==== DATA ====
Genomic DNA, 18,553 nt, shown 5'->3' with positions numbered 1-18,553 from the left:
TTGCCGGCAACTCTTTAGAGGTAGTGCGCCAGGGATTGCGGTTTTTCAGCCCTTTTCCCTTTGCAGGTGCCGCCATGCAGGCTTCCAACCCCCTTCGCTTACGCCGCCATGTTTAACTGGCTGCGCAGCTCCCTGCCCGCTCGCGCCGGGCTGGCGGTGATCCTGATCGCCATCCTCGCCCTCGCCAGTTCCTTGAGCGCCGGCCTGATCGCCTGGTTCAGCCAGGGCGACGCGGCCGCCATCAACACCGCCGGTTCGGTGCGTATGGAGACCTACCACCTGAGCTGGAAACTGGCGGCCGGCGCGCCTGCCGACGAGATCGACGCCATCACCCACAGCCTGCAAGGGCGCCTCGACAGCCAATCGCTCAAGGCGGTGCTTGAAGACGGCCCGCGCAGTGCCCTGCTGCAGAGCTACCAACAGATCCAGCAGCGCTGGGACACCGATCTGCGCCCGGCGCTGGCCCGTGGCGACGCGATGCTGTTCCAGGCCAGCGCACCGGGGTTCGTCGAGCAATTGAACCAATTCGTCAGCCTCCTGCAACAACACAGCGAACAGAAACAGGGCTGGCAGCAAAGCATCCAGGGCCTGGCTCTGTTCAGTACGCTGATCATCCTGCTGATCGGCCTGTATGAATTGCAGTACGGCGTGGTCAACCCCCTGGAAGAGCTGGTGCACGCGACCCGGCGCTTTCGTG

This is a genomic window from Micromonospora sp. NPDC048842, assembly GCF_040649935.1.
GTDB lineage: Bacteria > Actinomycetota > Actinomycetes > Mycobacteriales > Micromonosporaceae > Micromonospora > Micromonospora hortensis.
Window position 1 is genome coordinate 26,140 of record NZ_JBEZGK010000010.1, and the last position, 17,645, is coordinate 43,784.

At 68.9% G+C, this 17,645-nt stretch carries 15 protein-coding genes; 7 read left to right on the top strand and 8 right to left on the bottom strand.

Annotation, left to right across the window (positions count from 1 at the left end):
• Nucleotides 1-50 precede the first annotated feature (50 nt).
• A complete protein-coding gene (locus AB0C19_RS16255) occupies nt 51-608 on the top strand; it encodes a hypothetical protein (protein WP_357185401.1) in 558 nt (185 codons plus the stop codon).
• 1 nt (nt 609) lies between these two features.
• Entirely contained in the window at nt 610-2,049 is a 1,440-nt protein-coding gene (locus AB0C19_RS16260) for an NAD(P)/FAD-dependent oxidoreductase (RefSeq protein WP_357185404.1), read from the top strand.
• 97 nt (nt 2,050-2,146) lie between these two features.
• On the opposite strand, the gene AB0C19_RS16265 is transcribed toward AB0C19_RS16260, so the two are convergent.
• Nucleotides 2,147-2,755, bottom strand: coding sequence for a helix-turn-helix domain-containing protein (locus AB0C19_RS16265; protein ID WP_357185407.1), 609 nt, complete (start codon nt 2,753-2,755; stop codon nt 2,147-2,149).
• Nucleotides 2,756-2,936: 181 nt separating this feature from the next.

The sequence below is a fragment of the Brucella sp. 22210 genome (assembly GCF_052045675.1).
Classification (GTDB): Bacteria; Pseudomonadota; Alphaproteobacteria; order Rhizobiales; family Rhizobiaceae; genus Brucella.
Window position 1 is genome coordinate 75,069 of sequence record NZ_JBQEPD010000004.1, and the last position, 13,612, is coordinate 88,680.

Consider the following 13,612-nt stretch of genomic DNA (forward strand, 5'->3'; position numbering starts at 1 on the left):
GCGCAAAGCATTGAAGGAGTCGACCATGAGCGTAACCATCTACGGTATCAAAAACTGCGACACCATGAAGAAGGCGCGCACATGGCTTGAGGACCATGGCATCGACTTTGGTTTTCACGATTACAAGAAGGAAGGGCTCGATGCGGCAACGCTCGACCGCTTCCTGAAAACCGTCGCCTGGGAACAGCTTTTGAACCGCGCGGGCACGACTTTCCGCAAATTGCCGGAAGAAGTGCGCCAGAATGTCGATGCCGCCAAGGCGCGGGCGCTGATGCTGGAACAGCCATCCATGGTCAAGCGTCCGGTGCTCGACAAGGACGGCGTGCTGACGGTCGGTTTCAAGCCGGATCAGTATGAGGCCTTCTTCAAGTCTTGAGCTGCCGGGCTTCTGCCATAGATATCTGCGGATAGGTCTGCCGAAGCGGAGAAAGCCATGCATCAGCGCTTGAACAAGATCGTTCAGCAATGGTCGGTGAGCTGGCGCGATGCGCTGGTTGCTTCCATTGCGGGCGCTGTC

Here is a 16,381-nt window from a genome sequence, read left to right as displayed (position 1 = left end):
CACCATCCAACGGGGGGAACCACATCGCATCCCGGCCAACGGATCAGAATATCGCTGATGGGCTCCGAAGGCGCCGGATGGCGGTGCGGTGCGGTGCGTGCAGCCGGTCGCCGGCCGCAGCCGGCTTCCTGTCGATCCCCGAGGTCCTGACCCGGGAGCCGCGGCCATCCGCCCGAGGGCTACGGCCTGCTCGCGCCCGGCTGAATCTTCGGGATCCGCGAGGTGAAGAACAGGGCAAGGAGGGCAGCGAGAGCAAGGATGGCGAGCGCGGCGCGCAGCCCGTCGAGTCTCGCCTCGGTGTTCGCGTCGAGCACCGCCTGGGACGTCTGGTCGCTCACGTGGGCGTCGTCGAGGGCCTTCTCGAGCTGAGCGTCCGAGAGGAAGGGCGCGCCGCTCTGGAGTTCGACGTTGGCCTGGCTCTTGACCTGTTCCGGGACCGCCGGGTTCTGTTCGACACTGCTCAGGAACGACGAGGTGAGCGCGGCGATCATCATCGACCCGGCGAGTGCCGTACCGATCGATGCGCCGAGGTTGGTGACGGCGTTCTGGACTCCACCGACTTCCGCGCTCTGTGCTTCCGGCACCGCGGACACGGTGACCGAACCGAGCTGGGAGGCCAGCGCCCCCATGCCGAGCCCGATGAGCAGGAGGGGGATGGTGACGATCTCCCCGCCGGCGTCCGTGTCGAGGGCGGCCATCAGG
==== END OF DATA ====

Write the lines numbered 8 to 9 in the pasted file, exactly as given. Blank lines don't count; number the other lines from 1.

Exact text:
• Nucleotides 1-50 precede the first annotated feature (50 nt).
• A complete protein-coding gene (locus AB0C19_RS16255) occupies nt 51-608 on the top strand; it encodes a hypothetical protein (protein WP_357185401.1) in 558 nt (185 codons plus the stop codon).